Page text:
By Andy Metzger


STATE HOUSE — Environmentalists are calling on Massachusetts officials to accelerate their efforts to reduce greenhouse gas emissions, urging policymakers to set new long-term targets and focus on the transportation sector and “solar-ready” new homes.

In a report released Wednesday, Environment Massachusetts called for the state to aim for reducing 2030 greenhouse gas emissions to at least 45 percent below 1990 levels.

Environment Massachusetts also expressed concern about the state’s ability to hit an earlier benchmark for greenhouse gas reductions. The 2020 target is for gas to be 25 percent below 1990 levels and in 2011 Bay State emissions were only 15 percent below the 1990 level.

In a conference call with reporters, Environment Massachusetts State Director Ben Hellerstein said the state could miss the 2020 target by 20 percent unless “decisive action” is taken, and he said transportation, which is the biggest contributor to greenhouse gases, is particularly lagging in reduction goals.

A bright spot in efforts to transition off fossil fuels has been the solar energy market, and according to the report Massachusetts has 200 times as much solar energy as it did in 2008. The report recommends aiming to obtain 20 percent of the Bay State’s energy from solar by 2030.

Bills passed by the Senate (S 1979) and filed by Gov. Charlie Baker (H 3724) would expand a program where businesses and government agencies can sell solar electricity to the grid at retail rates. Baker’s bill would eventually scale down subsidies that are being used to grow the solar industry.

Geoff Chapin, the CEO of Next Step Living, a solar company that rapidly expanded in recent years, welcomed a clear plan to ween the industry off incentives.

“Unlike fossil fuels, renewable fuels will be getting off these subsidies,” Chapin said. He said, “We need a consistent and clear ramp-down plan.”

A close business associate of Chapin later said he was likely referring to federal tax credits that discount the cost of solar installations by about a third. Those tax credits are set to expire at the end of 2016, said Larry Aller, Next Step Living director of business development.

Aller said it’s “too early” to say whether he supports Baker’s bill, though he said it’s positive that the governor wants to lift the net metering cap, which limits the amount of solar that can be sold to the grid at retail rates.

Utilities have opposed efforts to lift the cap, arguing ratepayers without solar panels wind up footing the bill.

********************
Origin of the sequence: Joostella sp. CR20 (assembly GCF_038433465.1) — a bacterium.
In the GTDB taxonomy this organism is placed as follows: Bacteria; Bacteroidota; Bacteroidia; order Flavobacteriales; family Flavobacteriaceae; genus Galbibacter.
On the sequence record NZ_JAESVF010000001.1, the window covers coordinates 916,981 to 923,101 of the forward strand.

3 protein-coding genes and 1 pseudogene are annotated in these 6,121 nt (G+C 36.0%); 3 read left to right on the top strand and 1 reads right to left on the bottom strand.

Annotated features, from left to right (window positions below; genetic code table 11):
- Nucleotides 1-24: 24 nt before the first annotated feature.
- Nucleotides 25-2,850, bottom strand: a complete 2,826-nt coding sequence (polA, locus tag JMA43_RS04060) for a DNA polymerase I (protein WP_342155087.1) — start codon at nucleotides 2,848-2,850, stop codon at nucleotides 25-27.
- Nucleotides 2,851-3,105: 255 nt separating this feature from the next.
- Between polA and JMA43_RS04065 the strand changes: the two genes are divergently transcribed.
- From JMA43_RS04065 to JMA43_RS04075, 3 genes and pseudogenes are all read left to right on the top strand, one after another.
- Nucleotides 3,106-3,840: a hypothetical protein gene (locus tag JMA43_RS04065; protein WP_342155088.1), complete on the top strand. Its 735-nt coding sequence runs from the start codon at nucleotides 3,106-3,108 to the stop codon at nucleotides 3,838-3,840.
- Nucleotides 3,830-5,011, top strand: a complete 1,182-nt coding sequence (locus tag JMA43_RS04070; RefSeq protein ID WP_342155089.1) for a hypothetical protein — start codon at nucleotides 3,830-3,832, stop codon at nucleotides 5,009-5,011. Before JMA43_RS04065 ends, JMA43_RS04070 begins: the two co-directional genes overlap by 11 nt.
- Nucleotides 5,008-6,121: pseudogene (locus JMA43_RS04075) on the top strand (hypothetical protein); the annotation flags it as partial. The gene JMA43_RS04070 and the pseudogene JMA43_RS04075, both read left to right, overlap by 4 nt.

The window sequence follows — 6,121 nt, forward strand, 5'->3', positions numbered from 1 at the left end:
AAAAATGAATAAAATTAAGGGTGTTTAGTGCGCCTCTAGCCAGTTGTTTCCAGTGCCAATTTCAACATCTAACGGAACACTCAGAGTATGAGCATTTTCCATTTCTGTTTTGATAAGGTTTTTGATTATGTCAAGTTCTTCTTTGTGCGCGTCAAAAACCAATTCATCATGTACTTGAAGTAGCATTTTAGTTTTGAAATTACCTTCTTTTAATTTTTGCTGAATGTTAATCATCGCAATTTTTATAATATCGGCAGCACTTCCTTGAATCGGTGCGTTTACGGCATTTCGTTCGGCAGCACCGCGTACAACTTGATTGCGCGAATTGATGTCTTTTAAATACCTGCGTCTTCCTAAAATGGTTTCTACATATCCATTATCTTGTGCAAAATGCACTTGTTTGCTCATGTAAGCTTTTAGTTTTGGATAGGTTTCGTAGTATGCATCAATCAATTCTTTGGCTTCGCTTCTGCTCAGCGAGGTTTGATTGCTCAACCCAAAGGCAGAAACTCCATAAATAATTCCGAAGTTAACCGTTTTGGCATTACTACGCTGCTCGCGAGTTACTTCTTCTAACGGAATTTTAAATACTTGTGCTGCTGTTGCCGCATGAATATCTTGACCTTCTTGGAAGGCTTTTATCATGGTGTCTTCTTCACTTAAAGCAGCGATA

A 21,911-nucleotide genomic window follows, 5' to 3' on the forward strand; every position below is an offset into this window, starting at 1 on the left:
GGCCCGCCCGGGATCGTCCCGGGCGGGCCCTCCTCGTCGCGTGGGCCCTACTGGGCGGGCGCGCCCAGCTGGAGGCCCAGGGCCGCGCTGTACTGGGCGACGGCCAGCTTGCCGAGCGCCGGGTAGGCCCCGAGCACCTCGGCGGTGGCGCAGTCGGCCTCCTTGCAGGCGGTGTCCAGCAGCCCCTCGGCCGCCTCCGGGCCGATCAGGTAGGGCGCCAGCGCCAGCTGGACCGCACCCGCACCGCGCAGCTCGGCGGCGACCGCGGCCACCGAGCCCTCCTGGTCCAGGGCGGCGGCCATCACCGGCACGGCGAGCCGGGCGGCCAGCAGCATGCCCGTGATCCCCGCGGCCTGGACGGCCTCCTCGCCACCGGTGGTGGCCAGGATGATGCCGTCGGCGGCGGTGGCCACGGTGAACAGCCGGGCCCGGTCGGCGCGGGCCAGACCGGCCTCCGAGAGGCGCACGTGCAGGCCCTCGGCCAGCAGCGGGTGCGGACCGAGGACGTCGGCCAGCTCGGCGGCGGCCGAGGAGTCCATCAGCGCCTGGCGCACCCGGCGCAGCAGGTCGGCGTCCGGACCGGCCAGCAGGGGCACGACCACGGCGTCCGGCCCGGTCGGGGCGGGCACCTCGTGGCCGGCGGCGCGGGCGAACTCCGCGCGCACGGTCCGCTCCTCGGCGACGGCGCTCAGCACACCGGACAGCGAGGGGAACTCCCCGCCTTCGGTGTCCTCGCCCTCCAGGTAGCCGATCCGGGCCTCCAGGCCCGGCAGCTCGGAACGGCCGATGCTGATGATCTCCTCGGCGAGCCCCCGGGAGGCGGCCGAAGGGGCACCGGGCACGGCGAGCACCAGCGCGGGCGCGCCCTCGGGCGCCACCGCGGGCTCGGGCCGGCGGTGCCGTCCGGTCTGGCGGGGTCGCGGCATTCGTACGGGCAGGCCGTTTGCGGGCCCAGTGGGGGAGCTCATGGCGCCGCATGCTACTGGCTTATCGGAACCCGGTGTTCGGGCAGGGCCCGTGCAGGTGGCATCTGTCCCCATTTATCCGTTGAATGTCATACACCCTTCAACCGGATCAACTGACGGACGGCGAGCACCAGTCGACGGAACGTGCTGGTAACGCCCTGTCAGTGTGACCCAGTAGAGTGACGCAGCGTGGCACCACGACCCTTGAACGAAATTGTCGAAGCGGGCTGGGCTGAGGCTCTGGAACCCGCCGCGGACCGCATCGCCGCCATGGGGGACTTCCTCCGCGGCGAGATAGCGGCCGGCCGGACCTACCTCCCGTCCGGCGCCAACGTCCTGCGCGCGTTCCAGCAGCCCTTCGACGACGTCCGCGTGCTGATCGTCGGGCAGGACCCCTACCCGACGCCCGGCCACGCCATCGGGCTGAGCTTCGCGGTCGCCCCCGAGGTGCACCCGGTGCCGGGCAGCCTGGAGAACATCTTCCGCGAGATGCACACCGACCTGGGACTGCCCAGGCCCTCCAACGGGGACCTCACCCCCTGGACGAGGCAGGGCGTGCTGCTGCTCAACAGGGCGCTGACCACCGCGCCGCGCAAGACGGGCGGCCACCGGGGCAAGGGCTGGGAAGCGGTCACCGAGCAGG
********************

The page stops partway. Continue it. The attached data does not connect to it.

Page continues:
Chapin said his business was founded in 2008 in Boston, and has grown from 15 people to 650 employees, along with more than 500 contractors and a territory that includes Massachusetts, Connecticut and New York. Technology employed by Next Step captures the heat from restaurant stoves and uses it to heat water and can save restaurants $4,000 to $6,000 per year and reduce carbon output by 19 tons per location, Chapin said.

The report, which was written by the Frontier Group and Environment Massachusetts, recommends immediately doing away with the net-metering cap.

Warning of particular vulnerabilities Massachusetts has as the climate changes and sea levels rise, the report also advocates for a requirement that “all new homes” be built “solar ready.”

David Begelfer, CEO of the commercial development advocacy group NAIOP Massachusetts, objects to the Senate bill that enhances solar incentives and requires a statewide comprehensive climate management plan.

The bill, which was filed by Senate President Pro Tem Marc Pacheco, mandates that all licenses, permits and approvals be consistent with the climate change management plan “to the maximum extent practicable.”

The Environment Massachusetts report noted environmental downsides to importing hydroelectric power from Canada, proclaimed vast wattage could be harvested through offshore wind and said alternatives to driving could help reduce transportation emissions.

In addition to more walkable and bike-able infrastructure and better public transit, the report suggested that ride-hailing companies Uber and Lyft – which use automobiles to ferry customers – could be part of the effort to reduce gasoline emissions.

Hellerstein, who previously worked for Green Corps, a “field school for environmental organizing,” said the ride services, which are competing with the taxi industry and being targeted for regulation, are “innovations that are helping people not have to rely on their own private vehicle.”

The report claims Massachusetts has the potential to develop 200 gigawatts of offshore wind, which is enough to match statewide demand 11 times over.